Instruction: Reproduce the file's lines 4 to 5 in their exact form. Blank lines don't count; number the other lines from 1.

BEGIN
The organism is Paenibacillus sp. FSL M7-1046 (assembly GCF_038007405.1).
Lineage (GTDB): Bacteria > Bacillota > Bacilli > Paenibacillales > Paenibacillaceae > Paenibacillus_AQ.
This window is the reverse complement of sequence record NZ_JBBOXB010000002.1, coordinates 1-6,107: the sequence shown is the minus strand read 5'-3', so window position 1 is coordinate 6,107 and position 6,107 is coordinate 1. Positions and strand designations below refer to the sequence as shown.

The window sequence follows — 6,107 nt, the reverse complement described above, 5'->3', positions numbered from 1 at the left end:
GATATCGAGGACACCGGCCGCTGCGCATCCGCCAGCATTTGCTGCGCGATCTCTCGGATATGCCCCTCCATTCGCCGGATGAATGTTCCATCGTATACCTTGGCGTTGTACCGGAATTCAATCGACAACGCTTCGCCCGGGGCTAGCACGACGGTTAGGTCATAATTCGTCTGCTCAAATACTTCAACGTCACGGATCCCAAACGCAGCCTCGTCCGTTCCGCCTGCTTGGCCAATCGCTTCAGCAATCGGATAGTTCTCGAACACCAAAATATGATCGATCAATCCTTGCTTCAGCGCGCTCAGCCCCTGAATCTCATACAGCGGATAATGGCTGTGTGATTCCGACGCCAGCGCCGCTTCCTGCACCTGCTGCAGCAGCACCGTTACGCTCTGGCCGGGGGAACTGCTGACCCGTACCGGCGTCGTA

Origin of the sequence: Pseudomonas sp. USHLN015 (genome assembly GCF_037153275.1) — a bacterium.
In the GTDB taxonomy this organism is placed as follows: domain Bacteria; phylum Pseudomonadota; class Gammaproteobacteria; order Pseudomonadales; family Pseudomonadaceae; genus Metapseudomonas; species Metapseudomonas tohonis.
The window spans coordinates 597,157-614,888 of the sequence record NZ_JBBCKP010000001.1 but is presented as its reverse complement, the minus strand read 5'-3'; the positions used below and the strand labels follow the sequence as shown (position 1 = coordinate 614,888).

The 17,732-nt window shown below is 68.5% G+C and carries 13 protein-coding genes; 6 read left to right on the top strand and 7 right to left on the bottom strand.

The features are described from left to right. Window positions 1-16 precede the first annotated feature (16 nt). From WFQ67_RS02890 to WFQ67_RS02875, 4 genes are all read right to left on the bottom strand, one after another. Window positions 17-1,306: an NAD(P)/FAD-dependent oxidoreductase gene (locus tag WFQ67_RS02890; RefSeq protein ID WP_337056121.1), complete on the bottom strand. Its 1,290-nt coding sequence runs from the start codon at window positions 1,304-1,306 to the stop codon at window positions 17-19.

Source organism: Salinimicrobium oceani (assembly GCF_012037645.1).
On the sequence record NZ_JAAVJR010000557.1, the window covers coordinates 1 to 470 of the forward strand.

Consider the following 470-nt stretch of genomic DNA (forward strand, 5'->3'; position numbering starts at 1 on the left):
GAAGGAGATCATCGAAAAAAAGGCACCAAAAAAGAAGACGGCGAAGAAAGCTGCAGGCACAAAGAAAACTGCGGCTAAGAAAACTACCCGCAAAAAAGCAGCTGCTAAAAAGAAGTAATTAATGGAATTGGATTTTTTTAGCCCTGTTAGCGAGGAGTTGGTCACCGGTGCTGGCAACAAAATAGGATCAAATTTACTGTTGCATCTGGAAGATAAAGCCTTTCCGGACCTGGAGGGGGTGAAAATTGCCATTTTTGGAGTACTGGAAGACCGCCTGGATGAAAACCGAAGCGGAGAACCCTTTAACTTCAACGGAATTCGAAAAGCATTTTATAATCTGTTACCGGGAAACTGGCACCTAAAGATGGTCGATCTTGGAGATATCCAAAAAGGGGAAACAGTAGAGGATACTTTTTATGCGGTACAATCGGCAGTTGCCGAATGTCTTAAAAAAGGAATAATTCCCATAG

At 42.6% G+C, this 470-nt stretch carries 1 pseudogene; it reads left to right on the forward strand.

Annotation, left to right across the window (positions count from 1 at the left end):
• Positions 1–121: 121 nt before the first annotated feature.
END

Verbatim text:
The window sequence follows — 6,107 nt, the reverse complement described above, 5'->3', positions numbered from 1 at the left end:
GATATCGAGGACACCGGCCGCTGCGCATCCGCCAGCATTTGCTGCGCGATCTCTCGGATATGCCCCTCCATTCGCCGGATGAATGTTCCATCGTATACCTTGGCGTTGTACCGGAATTCAATCGACAACGCTTCGCCCGGGGCTAGCACGACGGTTAGGTCATAATTCGTCTGCTCAAATACTTCAACGTCACGGATCCCAAACGCAGCCTCGTCCGTTCCGCCTGCTTGGCCAATCGCTTCAGCAATCGGATAGTTCTCGAACACCAAAATATGATCGATCAATCCTTGCTTCAGCGCGCTCAGCCCCTGAATCTCATACAGCGGATAATGGCTGTGTGATTCCGACGCCAGCGCCGCTTCCTGCACCTGCTGCAGCAGCACCGTTACGCTCTGGCCGGGGGAACTGCTGACCCGTACCGGCGTCGTA